Putting a cheeky and occasionally gay spin on the world of daytime soaps, the new musical “Legacy Falls” has the added benefit of a leading man with real-world credentials.
The show, which premiered July 16 as part of the New York Musical Theatre Festival, takes a no-holds-barred (if facetious) approach to the popular television medium. Taking its title from the name of a fictional American program, “Legacy Falls” promises to “dish the dirt on soaps,” skewering all the hirings, firings and behind-the-scenes catfights between co-stars, some of whom are hiding little secrets of their own.
“Legacy Falls” may seem like a winning format for a reality series, but according to composer-lyricist James Burn, daytime dramas provided ample source material “ideally suited” for musical theater, particularly in a show intended as a satire.
“The success of a musical comedy relies, in large part, on creating a world where it can seem natural and believable for people to burst into the song, so I was looking for that place,” Burn, who also wrote the show’s book, told The Huffington Post. “It’s a land where you can still see divas and hunks roaming free in their natural habitat … there’s an inherent theatricality there.”
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Still, when it came to putting “Legacy Falls” together for its premiere American run, Burn sought to add a much-needed “dose of the real world” that would help lend the show a extra dash of credibility. Enter Kevin Spirtas, best known to audiences as the villainous Dr. Craig Wesley on “Days of our Lives.”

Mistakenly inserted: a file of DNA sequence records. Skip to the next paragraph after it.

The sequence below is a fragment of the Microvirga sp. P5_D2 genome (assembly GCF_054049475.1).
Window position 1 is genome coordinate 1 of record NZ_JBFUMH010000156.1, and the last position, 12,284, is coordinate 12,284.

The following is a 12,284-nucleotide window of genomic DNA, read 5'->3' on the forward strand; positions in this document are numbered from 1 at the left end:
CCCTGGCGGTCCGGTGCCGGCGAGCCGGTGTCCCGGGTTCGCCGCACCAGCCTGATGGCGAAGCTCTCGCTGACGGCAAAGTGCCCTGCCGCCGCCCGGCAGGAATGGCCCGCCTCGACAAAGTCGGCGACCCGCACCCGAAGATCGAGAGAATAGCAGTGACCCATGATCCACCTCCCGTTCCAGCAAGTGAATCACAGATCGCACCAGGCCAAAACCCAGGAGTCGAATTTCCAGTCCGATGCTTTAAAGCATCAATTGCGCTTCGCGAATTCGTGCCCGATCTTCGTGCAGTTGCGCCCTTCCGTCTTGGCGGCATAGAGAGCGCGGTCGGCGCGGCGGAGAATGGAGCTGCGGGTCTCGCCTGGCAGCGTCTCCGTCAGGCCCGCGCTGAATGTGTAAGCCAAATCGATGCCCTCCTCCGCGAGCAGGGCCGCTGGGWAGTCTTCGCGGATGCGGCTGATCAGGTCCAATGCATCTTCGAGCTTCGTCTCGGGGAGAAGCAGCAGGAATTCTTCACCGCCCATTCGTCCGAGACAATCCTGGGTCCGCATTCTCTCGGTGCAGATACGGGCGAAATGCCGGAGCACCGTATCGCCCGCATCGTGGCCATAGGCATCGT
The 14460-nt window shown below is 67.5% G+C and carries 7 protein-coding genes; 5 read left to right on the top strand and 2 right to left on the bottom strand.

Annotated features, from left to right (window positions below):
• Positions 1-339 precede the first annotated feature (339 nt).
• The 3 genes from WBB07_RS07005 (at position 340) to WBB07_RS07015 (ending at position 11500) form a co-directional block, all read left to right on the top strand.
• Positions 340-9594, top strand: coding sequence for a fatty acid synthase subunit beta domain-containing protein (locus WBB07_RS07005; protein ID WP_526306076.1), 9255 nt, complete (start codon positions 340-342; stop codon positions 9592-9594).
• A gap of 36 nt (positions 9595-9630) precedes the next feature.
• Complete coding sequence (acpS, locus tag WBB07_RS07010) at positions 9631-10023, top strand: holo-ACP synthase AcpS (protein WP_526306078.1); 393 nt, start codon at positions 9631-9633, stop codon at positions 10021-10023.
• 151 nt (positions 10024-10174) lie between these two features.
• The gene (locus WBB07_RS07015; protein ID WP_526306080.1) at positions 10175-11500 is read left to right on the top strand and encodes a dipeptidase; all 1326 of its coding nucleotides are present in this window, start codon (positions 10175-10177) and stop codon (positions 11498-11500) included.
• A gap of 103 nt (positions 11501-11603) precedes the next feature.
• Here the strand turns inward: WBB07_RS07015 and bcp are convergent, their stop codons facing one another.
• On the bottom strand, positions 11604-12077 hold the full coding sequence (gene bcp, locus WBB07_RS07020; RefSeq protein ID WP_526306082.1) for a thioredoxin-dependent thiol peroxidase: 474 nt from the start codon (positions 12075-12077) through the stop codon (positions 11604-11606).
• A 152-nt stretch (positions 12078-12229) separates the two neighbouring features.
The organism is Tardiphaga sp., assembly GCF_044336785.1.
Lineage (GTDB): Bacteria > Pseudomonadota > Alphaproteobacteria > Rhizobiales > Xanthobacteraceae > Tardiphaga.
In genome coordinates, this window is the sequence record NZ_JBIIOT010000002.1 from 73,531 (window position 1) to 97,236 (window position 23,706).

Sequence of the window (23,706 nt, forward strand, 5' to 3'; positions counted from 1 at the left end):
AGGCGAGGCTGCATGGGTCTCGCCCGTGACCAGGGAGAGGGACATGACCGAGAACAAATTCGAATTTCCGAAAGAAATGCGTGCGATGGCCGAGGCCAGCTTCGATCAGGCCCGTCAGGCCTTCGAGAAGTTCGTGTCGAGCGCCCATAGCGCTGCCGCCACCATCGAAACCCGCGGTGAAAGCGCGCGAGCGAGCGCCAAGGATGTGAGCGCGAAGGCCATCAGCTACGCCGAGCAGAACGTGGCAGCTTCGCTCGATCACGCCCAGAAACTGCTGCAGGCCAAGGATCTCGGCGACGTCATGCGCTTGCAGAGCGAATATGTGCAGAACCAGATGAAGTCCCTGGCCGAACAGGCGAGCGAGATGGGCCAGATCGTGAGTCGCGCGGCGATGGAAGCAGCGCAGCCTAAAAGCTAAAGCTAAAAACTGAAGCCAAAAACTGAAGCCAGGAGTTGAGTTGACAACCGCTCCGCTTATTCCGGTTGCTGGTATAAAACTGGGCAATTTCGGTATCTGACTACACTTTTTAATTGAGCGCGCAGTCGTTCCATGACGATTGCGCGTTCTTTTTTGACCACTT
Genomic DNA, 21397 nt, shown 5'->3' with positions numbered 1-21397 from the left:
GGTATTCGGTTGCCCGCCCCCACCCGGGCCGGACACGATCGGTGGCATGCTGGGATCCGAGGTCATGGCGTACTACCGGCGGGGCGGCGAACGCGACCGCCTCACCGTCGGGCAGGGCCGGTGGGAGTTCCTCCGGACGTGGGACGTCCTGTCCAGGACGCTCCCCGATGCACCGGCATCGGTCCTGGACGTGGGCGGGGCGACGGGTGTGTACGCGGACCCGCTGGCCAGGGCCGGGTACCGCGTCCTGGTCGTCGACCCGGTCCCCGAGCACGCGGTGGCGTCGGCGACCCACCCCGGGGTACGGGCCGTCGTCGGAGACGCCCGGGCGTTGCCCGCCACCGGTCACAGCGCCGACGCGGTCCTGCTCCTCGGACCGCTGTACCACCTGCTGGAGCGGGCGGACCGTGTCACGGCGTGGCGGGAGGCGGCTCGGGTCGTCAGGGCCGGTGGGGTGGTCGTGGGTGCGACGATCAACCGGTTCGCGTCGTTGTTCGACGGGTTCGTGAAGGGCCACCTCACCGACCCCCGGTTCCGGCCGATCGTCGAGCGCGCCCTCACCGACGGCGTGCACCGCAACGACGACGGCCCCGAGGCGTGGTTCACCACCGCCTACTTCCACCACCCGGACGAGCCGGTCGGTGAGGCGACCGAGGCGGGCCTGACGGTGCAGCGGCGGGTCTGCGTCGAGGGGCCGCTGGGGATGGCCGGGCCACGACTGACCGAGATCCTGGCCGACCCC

With a stage resume includes stints in “Silence! The Musical” and “Hairspray” as well as Broadway turns in “The Boy from Oz” and “A Chorus Line,” Spirtas seems like the perfect choice for the character of Edward Trafford, a 30-year soap veteran who gets outed to his cast mates after falling in love with Daniel Morrison (Wilson Bridges) despite playing a straight man on the fictional series.
Though Trafford’s sexuality poses ethical questions for the future of the show-within-a-show, Spirtas said his personal experiences in the world of soaps couldn’t be more different.
“In my own life, I never led with being gay; I was always acting and always working,” the 49-year-old out actor said. “In this day and age, I don’t feel like [an actor’s sexuality] is an issue anymore. At an earlier time I did – don’t get me wrong – but at my age now, it’s clear that the roles that I’m supposed to be doing are going to be doing regardless.”
Of course, “Legacy Falls” is a comedy -- and as Burn points out, he and director/co-writer Ian Poitier never intended their show’s gay subplot to be “issue-driven,” but rather reflective of “the personal stories” of actors who work in the “ridiculously camp and glamorous world” of daytime soaps.
Spirtas shared those sentiments. “Edward has to come to terms with his truth…he finds that through this unexpected relationship, he can love himself and make the right choices in the next chapter of his life -- choices of freedom, choices of truth,” he said, before quickly adding, "But there are happy endings all around.”
"Legacy Falls" plays the New York Musical Theatre Festival on July 17, 19, 20 and 24. For more information, click here.